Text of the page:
In the aftermath of the financial crisis of 2008-09 there was a widespread perception that the opacity of derivatives exposures held by major financial institutions contributed to the build-up of systemic risk. As a result, the G-20 leaders convened in 2009 in Pittsburgh and decided to reform derivatives markets, with a key ingredient of these reforms being the improvement of pre-trade transparency in these markets. The essence of this particular reform was that whoever wished to trade a derivative contract should be able to more easily observe and trade at the best available price. The United States implemented this reform as part of the Dodd-Frank Act in 2013 and 2014. Two years later, the data available have allowed us to study the impact on key derivatives markets.
The interest rate swap market and its structure
A key type of contract that the derivatives reform affected is the interest rate swap (IRS). This is by far the largest financial market in existence; as of June 2015 there were about $320 trillion of notional amounts outstanding in IRS contracts. Trading in swap contracts (including IRS) is facilitated by dealers (mostly major banks) who act as intermediaries between ultimate buyers and sellers. If you want to take a long or short position in a contract, you need to approach a dealer who will give you a price quote for the volume of contracts you wish to trade. Thus, contrary to exchange-based trading where all available liquidity and prices are displayed on a central order book (e.g. NYSE-traded stocks) and where ultimate end-users can interact directly with each other, swap trading is bilateral, or “Over-the Counter” (OTC) and, importantly, dealer-intermediated. In this setup, dealers profit from the price differential (the “spread”) that they charge their counterparties. Figure 1 illustrates the difference between OTC and centralized, exchange-based markets.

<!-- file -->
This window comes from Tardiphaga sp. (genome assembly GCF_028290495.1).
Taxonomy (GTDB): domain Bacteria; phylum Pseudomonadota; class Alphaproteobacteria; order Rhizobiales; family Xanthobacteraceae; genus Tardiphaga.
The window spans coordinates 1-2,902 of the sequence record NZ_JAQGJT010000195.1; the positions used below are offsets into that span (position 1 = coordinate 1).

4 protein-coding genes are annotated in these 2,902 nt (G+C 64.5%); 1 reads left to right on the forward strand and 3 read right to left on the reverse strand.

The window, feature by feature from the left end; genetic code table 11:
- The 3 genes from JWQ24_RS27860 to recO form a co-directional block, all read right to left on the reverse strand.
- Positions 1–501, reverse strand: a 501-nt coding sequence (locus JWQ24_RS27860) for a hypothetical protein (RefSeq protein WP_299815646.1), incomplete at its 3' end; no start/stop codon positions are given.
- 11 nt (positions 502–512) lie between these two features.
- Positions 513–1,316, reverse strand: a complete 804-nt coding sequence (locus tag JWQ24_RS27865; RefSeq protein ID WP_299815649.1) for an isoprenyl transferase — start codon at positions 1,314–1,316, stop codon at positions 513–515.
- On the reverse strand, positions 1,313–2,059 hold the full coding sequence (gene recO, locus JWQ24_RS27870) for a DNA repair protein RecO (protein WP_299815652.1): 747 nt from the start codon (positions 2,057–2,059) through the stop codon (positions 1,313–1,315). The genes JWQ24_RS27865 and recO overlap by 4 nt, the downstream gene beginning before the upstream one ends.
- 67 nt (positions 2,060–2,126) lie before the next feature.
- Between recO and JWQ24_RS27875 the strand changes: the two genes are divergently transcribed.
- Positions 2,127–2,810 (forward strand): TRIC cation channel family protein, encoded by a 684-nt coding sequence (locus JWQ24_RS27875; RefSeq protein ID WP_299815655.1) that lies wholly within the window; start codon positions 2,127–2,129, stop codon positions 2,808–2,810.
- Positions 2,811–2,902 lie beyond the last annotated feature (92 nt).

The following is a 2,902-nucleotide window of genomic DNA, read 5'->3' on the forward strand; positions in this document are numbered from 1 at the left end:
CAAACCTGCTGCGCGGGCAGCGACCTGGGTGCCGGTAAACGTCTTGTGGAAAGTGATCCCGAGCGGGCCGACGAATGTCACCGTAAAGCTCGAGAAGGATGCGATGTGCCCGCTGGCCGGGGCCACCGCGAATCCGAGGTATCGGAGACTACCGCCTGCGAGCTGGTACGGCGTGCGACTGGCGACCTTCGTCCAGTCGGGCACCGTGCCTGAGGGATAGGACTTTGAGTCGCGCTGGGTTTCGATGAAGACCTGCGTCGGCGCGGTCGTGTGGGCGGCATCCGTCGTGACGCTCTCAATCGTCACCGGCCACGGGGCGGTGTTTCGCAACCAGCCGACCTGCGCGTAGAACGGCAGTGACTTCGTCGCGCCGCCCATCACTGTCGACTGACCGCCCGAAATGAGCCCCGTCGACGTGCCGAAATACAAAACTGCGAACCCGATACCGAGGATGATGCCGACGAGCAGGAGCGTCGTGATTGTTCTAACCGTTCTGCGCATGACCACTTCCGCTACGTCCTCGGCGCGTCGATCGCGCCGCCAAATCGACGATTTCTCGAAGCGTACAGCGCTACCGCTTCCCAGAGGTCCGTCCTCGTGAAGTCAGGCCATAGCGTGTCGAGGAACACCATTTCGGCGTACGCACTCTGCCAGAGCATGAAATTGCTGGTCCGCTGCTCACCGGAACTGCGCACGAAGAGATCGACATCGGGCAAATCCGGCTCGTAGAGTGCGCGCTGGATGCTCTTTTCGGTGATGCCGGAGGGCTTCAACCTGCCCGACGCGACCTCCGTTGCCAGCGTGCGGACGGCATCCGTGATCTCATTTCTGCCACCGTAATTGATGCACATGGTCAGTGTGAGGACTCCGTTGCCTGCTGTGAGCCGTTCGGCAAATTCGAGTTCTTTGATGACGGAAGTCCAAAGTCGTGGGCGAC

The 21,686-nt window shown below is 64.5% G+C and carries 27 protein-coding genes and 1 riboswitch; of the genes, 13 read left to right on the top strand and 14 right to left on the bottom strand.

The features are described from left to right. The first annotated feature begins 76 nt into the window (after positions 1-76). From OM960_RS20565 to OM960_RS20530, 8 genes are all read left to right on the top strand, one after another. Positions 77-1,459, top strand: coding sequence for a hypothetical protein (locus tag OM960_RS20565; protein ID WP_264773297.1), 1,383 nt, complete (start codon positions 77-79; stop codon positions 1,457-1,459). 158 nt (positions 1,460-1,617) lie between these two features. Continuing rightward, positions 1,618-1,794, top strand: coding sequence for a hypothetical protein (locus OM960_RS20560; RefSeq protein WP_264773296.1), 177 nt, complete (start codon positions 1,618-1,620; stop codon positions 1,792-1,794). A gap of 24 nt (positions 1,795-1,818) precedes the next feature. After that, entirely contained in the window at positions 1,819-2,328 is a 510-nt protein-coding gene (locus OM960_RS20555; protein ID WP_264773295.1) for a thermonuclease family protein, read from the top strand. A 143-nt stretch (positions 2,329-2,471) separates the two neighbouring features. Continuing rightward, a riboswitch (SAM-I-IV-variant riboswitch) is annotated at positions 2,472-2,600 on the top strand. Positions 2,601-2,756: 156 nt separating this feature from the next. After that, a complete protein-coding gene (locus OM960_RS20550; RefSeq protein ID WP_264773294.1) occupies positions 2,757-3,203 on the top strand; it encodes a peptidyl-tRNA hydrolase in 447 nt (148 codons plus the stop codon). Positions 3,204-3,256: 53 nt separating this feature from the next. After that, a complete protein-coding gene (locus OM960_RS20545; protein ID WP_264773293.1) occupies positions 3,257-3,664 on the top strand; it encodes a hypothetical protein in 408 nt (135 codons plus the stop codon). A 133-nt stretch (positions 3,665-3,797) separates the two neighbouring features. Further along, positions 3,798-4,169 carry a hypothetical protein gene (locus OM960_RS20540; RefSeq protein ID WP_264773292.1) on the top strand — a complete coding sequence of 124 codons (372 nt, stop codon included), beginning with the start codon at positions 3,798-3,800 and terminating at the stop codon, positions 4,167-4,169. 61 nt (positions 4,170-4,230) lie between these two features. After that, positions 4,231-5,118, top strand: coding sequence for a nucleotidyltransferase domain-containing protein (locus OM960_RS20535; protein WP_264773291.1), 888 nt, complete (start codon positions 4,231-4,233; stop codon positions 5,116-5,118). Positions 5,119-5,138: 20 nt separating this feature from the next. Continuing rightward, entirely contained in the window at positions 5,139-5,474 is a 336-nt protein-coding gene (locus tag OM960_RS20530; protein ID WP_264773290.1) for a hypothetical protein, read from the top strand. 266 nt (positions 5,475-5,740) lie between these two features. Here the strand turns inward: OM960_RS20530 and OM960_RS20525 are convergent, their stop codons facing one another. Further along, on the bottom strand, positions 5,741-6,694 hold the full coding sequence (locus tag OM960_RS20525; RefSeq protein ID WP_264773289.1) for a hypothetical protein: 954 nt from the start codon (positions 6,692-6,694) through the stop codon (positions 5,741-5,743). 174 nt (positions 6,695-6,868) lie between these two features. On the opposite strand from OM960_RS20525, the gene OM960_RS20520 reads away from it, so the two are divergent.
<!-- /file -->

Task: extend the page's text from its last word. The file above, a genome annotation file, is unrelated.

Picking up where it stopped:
The structure of OTC markets implies that they are inherently opaque. Shopping around for the best price involves sequentially contacting multiple dealers, a time-consuming and often expensive process. These search frictions limit competition and potentially enable dealers to engage in oligopolistic practices. The Dodd-Frank trade mandate sought to change this.
The Dodd-Frank trade mandate
The key element of the Dodd-Frank trade mandate for derivatives was the introduction of Swap Execution Facilities (SEFs). These are trading venues that effectively render the trading landscape more centralized and transparent in two ways. First, SEFs are required by law to feature an electronic order book. This in principle allows end-users to trade directly with each other by posting their own quotes. However, given the relatively small number of participants and trades in swap markets, activity on these order books may take some time to pick up. Second, and most importantly, SEFs also change the rules of dealer intermediation. If you are an end-user who wishes to trade a swap contract and you submit a request for a price quote through the SEF, this request is now automatically disseminated to at least three dealers of your choosing. The dealers then respond with their quoted prices and you can simply trade against the best offered price. SEFs thus represent a step increase in pre-trade transparency as they drastically reduce search costs and promote competition among dealers. Figure 2 illustrates this change in swap trading brought about by SEFs.
The trading mandate was implemented in two phases. On October 2nd 2013 SEFs were authorized by the CFTC and SEF trading became available for the first time. Then, in February of 2014, the CFTC mandated that any US persons trading contracts of specific currencies and maturities, needed to do so via a SEF. Figure 3 shows the fraction of SEF trading in the USD and EUR segments of the plain vanilla IRS markets. Evidently, SEFs have a higher penetration in the USD segment of the market as there is a larger presence of “US persons”, who are captured by the mandate, in this segment. The phased implementation of the mandate provides an ideal testing ground for assessing the impact of the mandate on the IRS market.